The Yoga Vasishtha goes further to call into question action and its effect. An example famously given is that of a crow alighting on a coconut tree and a coconut falling from the tree at the exact same time. The two events, the text says, are unrelated. The happening is coincidental. This breaks the backbone of the mechanism of causation! Yet, in our minds, we’re in the habit of linking events in a cause-effect timeline that then enables us to create a story or narrative. When this story-making begins to be taken personally, this ignorance brings suffering.
“There is no difference of acts, from the agent, as they have sprung together from the same source of their creator: they are the simultaneous growth of nature like flowers and their odour…”
“It is a mere fiction of speech to speak of the world as creation or production, because it is difficult to explain the subject and object of the lecture, without the use of such fictitious language (as the actor and act, the creator and the created &c.).”
[Read more on action in the Yoga Vasishtha here]
The text goes still further to question duality.
When the duality of subject-object is seen to be false, then the doer and the deed are not seen to be separate so to even speak of happenings is a fiction.
This discussion reminds me also of Sri Ramana Maharshi’s Upadesa Saram’s first verse:
“By the law/will of the Creator, the fruits of actions are realized. How is action then supreme? It is not. It is inert.”
Action is called “inert” because it cannot effect a result. We all know from experience that all our best efforts cannot guarantee a result. So it stands to reason that if something is disproved in one situation, it cannot be a truth. If action cannot guarantee result in even one situation then are we certain that our belief that action brings about results is valid? If not, then what is action anyway? Because we are used to thinking that action is something that achieves a particular result and if that definition is not valid then what is action? Something inert.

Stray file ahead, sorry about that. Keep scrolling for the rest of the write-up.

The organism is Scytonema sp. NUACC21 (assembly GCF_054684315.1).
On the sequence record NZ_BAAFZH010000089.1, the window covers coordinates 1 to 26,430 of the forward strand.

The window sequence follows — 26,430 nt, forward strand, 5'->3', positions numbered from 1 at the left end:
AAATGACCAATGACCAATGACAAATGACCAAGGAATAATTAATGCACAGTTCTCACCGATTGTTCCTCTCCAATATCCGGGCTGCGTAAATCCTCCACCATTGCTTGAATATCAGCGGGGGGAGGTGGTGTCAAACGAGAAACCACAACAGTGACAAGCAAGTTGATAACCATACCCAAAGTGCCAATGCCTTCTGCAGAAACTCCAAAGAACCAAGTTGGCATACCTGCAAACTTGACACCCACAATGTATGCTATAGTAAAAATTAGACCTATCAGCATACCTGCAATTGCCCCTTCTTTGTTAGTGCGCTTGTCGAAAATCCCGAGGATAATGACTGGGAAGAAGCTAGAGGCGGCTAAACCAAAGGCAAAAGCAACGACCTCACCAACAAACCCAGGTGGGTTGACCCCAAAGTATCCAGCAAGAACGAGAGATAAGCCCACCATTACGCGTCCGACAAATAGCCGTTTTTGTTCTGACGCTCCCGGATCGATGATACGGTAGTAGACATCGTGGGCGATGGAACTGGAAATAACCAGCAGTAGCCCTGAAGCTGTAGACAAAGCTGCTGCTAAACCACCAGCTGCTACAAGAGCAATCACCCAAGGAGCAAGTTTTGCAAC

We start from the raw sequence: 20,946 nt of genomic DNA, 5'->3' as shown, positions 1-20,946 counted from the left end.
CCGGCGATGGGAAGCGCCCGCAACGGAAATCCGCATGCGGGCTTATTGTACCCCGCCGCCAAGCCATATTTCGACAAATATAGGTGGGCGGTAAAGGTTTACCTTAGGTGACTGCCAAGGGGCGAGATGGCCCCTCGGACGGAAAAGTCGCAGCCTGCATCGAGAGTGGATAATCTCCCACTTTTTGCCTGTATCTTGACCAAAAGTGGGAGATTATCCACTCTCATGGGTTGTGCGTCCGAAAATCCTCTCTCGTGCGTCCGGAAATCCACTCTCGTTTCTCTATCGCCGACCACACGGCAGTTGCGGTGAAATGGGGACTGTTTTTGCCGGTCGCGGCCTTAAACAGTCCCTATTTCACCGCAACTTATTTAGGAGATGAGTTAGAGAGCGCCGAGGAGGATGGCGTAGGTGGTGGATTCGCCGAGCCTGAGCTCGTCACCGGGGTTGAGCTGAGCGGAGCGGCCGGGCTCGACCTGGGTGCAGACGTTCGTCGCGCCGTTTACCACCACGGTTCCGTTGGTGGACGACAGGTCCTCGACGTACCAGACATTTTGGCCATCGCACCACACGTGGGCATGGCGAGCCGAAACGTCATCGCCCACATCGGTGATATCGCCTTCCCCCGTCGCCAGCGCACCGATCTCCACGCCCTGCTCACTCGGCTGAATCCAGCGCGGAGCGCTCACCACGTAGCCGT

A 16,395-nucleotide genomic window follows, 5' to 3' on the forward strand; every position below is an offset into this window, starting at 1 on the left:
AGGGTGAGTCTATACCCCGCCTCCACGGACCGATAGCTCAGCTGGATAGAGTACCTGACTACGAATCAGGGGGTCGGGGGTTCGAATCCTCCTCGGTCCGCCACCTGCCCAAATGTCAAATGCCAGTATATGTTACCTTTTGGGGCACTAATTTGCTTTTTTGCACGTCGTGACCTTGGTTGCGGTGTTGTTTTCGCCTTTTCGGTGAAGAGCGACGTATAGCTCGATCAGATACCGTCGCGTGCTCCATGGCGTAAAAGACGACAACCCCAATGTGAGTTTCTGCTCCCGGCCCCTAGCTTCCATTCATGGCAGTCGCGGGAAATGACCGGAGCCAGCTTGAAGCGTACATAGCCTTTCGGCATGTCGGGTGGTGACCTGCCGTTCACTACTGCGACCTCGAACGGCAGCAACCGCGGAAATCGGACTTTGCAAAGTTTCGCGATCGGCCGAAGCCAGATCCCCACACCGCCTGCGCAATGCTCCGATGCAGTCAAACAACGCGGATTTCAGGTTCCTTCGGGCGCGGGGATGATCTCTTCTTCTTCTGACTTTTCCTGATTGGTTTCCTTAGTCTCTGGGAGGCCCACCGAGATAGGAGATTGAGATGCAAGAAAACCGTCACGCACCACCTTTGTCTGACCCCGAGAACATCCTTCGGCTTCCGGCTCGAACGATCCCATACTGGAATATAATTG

This does not mean that we must throw in the towel on acting in life! It is important to understand the context of these teachings and to not take them on literally or as dogmas or philosophies to follow. That is why these teaching were traditionally imparted under the close guidance of a teacher who could also provide a context for them – usually by witnessing the sage’s own life of activity around his ashram, the students did not misunderstand these teachings as applying to the dynamic realm of life where as we saw right at the beginning, natural functioning takes place. They are speaking of an internal, not an external attitude.
There is also a reason why these teachings were not preached as dogmas or commandments and were given to only those who were mature enough to not misunderstand them. These days however, they are very much in the mainstream and so it becomes even more important to ensure one is well-guided when reading such texts and to clarify one’s doubts with someone who can help.
Ramana Maharshi’s Upadesa Saram: